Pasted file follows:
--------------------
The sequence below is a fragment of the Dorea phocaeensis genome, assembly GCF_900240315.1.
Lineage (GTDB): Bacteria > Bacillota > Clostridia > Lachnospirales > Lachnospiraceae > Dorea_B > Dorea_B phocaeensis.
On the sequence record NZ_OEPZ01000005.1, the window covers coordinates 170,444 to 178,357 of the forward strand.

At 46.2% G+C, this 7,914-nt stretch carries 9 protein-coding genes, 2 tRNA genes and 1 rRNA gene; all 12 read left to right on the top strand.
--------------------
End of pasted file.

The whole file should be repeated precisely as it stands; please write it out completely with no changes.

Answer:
The sequence below is a fragment of the Dorea phocaeensis genome, assembly GCF_900240315.1.
Lineage (GTDB): Bacteria > Bacillota > Clostridia > Lachnospirales > Lachnospiraceae > Dorea_B > Dorea_B phocaeensis.
On the sequence record NZ_OEPZ01000005.1, the window covers coordinates 170,444 to 178,357 of the forward strand.

At 46.2% G+C, this 7,914-nt stretch carries 9 protein-coding genes, 2 tRNA genes and 1 rRNA gene; all 12 read left to right on the top strand.